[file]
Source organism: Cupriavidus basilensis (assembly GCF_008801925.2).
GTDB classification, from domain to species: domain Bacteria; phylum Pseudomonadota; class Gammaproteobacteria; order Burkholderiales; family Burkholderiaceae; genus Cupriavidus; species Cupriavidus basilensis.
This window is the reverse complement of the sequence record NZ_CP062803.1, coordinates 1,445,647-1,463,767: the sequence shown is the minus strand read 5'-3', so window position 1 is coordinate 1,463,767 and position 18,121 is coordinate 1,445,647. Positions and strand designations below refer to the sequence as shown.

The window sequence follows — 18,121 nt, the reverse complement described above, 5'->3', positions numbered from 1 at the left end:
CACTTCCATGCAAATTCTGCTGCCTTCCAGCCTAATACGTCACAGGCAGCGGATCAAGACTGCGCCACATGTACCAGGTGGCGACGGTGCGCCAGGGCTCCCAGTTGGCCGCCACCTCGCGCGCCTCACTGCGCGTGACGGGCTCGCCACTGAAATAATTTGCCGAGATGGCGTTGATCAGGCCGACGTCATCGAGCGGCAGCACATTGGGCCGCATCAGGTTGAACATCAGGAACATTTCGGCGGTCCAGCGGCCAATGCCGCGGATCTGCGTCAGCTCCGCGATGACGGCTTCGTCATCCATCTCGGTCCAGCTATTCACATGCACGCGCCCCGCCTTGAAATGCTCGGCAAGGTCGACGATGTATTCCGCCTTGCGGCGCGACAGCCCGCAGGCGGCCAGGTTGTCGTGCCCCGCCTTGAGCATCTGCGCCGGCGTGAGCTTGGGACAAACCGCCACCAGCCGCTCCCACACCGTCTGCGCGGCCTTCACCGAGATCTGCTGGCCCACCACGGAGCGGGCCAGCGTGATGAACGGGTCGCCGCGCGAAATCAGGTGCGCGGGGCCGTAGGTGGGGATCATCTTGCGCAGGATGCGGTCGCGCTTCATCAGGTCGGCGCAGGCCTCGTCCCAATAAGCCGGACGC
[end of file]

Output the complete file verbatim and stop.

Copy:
Source organism: Cupriavidus basilensis (assembly GCF_008801925.2).
GTDB classification, from domain to species: domain Bacteria; phylum Pseudomonadota; class Gammaproteobacteria; order Burkholderiales; family Burkholderiaceae; genus Cupriavidus; species Cupriavidus basilensis.
This window is the reverse complement of the sequence record NZ_CP062803.1, coordinates 1,445,647-1,463,767: the sequence shown is the minus strand read 5'-3', so window position 1 is coordinate 1,463,767 and position 18,121 is coordinate 1,445,647. Positions and strand designations below refer to the sequence as shown.

The window sequence follows — 18,121 nt, the reverse complement described above, 5'->3', positions numbered from 1 at the left end:
CACTTCCATGCAAATTCTGCTGCCTTCCAGCCTAATACGTCACAGGCAGCGGATCAAGACTGCGCCACATGTACCAGGTGGCGACGGTGCGCCAGGGCTCCCAGTTGGCCGCCACCTCGCGCGCCTCACTGCGCGTGACGGGCTCGCCACTGAAATAATTTGCCGAGATGGCGTTGATCAGGCCGACGTCATCGAGCGGCAGCACATTGGGCCGCATCAGGTTGAACATCAGGAACATTTCGGCGGTCCAGCGGCCAATGCCGCGGATCTGCGTCAGCTCCGCGATGACGGCTTCGTCATCCATCTCGGTCCAGCTATTCACATGCACGCGCCCCGCCTTGAAATGCTCGGCAAGGTCGACGATGTATTCCGCCTTGCGGCGCGACAGCCCGCAGGCGGCCAGGTTGTCGTGCCCCGCCTTGAGCATCTGCGCCGGCGTGAGCTTGGGACAAACCGCCACCAGCCGCTCCCACACCGTCTGCGCGGCCTTCACCGAGATCTGCTGGCCCACCACGGAGCGGGCCAGCGTGATGAACGGGTCGCCGCGCGAAATCAGGTGCGCGGGGCCGTAGGTGGGGATCATCTTGCGCAGGATGCGGTCGCGCTTCATCAGGTCGGCGCAGGCCTCGTCCCAATAAGCCGGACGC